New research may explain why people who have the chronic pain condition fibromyalgia often report that they don’t respond to the types of medication that relieve other people’s pain.

Researchers from the University of Michigan Health System found that patients with fibromyalgia had reduced binding ability of a type of receptor in the brain that is the target of opioid painkiller drugs such as morphine.

The study included positron emission tomography (PET) scans of the brains of 17 women with fibromyalgia and 17 without the condition.

Results showed that the fibromyalgia patients had reduced mu-opioid receptor (MOR) availability within regions of the brain that normally process and dampen pain signals.

“The reduced availability of the receptor was associated with greater pain among people with fibromyalgia,” said lead author Richard E. Harris, research investigator in the Division of Rheumatology at the U-M Medical School's Department of Internal Medicine and a researcher at the U-M Chronic Pain and Fatigue Research Center, in a news release.

The findings appear in The Journal of Neuroscience.

Opioid pain killers work by binding to opioid receptors in the brain and spinal cord, the study explains. In addition to morphine, they include codeine, Darvocet, Vicodin, and Oxycontin.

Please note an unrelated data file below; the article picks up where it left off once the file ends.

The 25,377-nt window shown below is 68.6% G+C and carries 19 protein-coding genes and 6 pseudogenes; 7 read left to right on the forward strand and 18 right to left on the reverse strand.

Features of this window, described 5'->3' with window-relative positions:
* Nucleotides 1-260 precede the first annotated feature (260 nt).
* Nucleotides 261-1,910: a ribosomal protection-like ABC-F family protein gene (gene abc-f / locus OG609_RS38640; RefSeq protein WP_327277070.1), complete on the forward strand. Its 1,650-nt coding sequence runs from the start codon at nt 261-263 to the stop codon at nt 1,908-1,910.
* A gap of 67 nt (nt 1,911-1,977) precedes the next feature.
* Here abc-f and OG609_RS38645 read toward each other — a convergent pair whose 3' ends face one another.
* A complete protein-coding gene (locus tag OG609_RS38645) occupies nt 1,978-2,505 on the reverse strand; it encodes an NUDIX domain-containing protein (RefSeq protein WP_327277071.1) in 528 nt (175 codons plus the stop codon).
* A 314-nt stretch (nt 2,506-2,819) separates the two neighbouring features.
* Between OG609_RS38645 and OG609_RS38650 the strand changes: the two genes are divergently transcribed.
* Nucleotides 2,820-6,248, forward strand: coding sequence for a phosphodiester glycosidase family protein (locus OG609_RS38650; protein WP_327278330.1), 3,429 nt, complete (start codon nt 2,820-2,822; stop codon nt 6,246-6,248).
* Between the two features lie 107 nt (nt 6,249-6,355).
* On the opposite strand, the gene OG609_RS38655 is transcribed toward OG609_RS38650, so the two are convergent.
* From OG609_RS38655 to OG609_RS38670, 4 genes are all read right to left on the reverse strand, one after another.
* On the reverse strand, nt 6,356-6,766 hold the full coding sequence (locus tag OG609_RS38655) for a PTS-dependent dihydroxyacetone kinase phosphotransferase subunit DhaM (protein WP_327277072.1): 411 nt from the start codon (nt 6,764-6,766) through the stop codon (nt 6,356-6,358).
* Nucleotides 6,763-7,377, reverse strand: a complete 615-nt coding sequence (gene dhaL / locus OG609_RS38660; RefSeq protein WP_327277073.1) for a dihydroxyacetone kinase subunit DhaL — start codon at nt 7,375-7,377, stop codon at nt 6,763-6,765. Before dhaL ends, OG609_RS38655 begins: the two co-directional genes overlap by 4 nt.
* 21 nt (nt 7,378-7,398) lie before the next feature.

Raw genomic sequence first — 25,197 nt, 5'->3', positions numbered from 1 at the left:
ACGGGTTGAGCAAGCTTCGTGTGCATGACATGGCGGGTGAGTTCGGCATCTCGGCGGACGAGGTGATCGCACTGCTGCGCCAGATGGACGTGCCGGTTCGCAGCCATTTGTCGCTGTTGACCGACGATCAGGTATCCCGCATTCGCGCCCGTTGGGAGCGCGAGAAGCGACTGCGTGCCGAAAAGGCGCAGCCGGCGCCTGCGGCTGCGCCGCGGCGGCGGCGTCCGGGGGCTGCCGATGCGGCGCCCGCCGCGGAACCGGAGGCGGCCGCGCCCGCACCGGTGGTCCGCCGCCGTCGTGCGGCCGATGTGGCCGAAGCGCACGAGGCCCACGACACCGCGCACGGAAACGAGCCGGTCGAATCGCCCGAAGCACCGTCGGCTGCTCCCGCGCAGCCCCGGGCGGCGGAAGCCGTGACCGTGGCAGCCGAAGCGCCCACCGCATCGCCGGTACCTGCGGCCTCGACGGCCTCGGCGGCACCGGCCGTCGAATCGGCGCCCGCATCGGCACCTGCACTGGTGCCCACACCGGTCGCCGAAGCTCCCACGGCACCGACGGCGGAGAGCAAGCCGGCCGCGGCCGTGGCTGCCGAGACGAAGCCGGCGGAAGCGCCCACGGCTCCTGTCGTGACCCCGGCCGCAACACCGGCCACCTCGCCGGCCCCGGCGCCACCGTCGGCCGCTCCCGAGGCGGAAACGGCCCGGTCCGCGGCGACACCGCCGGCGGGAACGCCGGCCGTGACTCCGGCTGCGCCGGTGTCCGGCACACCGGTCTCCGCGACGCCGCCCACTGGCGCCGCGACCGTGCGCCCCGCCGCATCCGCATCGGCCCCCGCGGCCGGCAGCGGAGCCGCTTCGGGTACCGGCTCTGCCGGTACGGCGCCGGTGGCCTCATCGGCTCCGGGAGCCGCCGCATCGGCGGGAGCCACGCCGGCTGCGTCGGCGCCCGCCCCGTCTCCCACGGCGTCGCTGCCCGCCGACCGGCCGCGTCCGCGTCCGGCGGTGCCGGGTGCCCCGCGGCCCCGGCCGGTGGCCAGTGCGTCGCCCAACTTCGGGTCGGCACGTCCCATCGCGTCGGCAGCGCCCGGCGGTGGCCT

The researchers believe that, with the lower availability of the MORs in three regions of the brains of people with fibromyalgia, such painkillers may not be able to bind as well to the receptors as they can in the brains of people without the condition.

When the painkillers cannot bind to the receptors, they cannot alleviate the patient’s pain as effectively, Harris said.

The research team also found a possible link with depression. The PET scans showed that the fibromyalgia patients with more depressive symptoms had reductions of MOR binding potential in a region of the brain thought to modulate mood and the emotional dimension of pain.

“The finding is significant because it has been difficult to determine the causes of pain in patients with fibromyalgia, to the point that acceptance of the condition by medical practitioners has been slow,” added Harris.